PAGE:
KID: I just thought I’d take some time to try and find myself.
BILL COSBY: How long do you figure this will take?
KID: Oh, about 5-10 years.
BILL COSBY: Wow, you could find yourself plus a couple more people!
Rita Koganzon’s latest article in The New Atlantis tackles the topic of “emerging adulthood” and the mindset many 20-somethings have about adult life. As someone currently managing several “emerging adults,” I found her analysis provocative, and indirectly, it raised some important questions about leadership.
Koganzon chronicles academia’s recent efforts to justify the way many of us approached life post-high school. We went to college (whence we graduated unqualified to be adults), then worked three unpaid internships or charged off into the wild blue yonder to do Teach for America; we dated a bunch of people, maybe slept around or cohabited for a while, and eventually looked around and wondered why this voyage of self-discovery failed to help us “find ourselves” or even set us on a more clear career trajectory.
In contrast to The New York Times, Koganzon disapproves of this approach. She notices the common thread in all of this – a total absence of responsibility – and unlike the Times, thinks it actually hinders us from becoming functional adults.
“Emerging adulthood is rare in the developing world, [Arnett] says, where people have to grow up fast, and it’s often skipped in the industrialized world by the people who marry early, by teenage mothers forced to grow up, by young men or women who go straight from high school to whatever job is available without a chance to dabble until they find the perfect fit.”
Yet according to Koganzon, those developing-world kids actually become better adults. They didn’t treat their careers the way they treat dating. In modern dating, we follow a narcissistic approach that involves avoiding actual responsibilities and commitments while flailing around, shotgun-style, for a relationship that is the “perfect match.” Unless we get lucky, after several broken hearts, we’re no closer to Mr. or Mrs. Right than we were when we started.
Like Koganzon, I’ve seen the same problem in the approach some of my employees have to their jobs. All their lives, they’ve been catered to; they’ve been spoon-fed opportunities and they’ve always known what’s going to be handed to them next year. So they’re looking for the perfect job – right now – and too often are unwilling to do the grunt work on the way. They treat their employment as a selfish voyage of self-discovery rather than a privilege that carries with it responsibilities to supervisors. If they’re not happy in their work, it’s the fault of the boss or the system. As one of my fellow managers put it, “They won’t work unless I get on a table and dance for them.” Those employees are, literally as I write, being passed over for opportunities and promotions (i.e. chances to be happier).
In contrast, I have other young employees who treat their responsibilities – not Peace Corps-style breaks from real commitment – as voyages of self-discovery. Taking precisely the opposite view from the Times, they do even the smallest tasks thoroughly and well. And in their responsibilities, they are learning and growing, and getting opportunities and promotions from supervisors who know they can trust the kids to get the job done.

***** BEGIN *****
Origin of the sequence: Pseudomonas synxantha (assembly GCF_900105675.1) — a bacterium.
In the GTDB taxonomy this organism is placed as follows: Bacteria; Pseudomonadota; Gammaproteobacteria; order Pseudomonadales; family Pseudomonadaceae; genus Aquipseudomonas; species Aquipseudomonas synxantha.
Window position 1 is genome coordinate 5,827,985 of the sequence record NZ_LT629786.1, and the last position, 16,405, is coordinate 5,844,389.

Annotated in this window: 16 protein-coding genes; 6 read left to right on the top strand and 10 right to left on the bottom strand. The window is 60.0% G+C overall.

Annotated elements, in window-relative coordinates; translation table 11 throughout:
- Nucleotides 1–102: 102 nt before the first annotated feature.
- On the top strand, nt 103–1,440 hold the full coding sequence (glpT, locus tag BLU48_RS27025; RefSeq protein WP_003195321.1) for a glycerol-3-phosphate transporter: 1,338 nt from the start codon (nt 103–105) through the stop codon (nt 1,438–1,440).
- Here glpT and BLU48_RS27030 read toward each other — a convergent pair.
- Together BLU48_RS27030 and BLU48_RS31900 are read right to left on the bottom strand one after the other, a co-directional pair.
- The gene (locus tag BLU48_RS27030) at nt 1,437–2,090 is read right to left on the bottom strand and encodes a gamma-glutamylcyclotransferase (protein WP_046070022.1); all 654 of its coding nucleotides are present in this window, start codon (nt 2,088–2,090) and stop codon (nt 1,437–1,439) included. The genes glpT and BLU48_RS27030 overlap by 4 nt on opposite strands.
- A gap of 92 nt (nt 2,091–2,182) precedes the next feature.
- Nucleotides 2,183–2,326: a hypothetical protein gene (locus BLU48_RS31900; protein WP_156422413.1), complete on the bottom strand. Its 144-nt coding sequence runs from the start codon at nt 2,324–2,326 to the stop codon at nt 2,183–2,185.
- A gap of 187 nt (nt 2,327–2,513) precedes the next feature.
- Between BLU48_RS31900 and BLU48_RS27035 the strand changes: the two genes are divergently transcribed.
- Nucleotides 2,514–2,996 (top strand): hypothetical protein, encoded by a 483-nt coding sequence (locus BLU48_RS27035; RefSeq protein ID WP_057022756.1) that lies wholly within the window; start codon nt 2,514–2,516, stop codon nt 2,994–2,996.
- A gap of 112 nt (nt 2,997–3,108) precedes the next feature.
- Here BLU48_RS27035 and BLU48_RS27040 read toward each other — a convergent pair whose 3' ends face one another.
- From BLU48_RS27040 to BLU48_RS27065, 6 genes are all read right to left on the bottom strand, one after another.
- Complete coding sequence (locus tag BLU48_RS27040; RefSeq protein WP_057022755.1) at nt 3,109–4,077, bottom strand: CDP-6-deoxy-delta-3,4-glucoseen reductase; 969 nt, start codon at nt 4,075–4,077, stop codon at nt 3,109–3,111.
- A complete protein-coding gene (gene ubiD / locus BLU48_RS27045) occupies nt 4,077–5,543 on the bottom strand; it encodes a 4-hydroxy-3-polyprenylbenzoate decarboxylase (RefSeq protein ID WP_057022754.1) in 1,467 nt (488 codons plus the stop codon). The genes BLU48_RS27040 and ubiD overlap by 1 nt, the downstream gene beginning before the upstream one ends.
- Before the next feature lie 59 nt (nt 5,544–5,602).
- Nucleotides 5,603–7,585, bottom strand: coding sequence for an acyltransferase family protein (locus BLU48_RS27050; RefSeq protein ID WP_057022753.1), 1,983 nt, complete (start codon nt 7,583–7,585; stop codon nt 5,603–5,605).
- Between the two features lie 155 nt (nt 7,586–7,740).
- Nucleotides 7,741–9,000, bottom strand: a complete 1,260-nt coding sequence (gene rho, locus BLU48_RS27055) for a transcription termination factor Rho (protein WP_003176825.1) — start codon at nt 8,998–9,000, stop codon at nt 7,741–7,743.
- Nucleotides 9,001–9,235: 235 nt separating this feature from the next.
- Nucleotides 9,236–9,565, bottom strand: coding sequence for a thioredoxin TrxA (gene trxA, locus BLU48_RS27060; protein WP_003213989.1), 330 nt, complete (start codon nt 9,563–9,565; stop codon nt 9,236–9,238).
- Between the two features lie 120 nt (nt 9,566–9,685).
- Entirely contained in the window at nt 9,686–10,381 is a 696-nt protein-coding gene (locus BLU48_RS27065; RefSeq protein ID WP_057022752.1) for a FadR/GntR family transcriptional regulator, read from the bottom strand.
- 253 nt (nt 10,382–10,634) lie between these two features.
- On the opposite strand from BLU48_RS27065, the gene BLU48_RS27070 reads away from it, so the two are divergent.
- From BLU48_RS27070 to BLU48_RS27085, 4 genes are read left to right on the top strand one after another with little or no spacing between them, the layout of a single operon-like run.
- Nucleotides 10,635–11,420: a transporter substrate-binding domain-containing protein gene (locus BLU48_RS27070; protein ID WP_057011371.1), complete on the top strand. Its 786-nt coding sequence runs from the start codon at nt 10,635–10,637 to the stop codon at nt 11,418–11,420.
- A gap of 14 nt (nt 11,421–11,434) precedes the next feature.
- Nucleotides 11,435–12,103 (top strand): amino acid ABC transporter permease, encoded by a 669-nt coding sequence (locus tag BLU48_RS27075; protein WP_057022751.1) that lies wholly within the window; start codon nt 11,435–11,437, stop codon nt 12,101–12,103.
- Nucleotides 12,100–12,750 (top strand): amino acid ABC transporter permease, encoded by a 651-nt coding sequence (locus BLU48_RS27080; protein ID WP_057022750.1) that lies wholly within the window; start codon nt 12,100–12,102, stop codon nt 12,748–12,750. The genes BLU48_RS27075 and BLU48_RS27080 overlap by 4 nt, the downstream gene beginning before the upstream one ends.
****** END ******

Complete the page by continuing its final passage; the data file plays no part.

And – gasp – of the two groups, it is people in the second who are happy at work.
Koganzon looks briefly at the problem older or more mature people play in this:
“Ann Hulbert, the dean of the history of American childhood, has pointed out that the adults who have been so eager to legitimize emerging adulthood do not “seem to be asking themselves whether fixating on the phase will help twentysomethings outgrow it.” In a response in Slate to the Henig piece, she wrote, “Arnett’s new category perhaps says more about how parental figures think about young people than about how young people think about themselves (unless they’ve by now swallowed their elders’ theories).” What Henig and Arnett and their supporters have overlooked is the possibility that young people have in fact modeled themselves on their elders’ theories, and that the well-meaning army of parents and nonprofit administrators enlisted to support their self-explorations and self-realizations are merely exacerbating a delusion.”
Thinking back to my two kinds of employees, for those of us who take the second approach and must work with, or even supervise, “emerging adults” who take the first, there is a very real challenge. As good leaders, we try to understand our teams, motivate them, and give them opportunities to excel. But how far do we go? Do we get on the table and dance, to get the “emerging adults” to perform best? Or are we doing them a disservice by trying too hard to help them – by exacerbating a delusion?
It’s one thing to identify the problem and criticize it on a societal level, as Koganzon does. It’s another to deal with the reality of “emerging adults” in the workforce, and take the responsibility to awaken them to adulthood. The challenge of leadership today and tomorrow will be the challenge of fixing a generation’s worth of mistakes made by parents and educators. It requires the courage of direct confrontation, but unless the “emerging adults” are willing to respond to confrontation by fixing their own problems, there will be little leaders can do. We can’t fix things for them.
Brian Brown loves building the environments, habits, and networks that make people thrive. He is the founder of Humane Pursuits, where he writes a featured column and edits the Give channel. He started his consulting company, Narrator, to help great mission-driven organizations modernize and grow. He lives with his wife Christina and son Edmund in Colorado Springs, where they mix cocktails, hunt for historic architecture, and see how many people they can squeeze into their house for happy hour.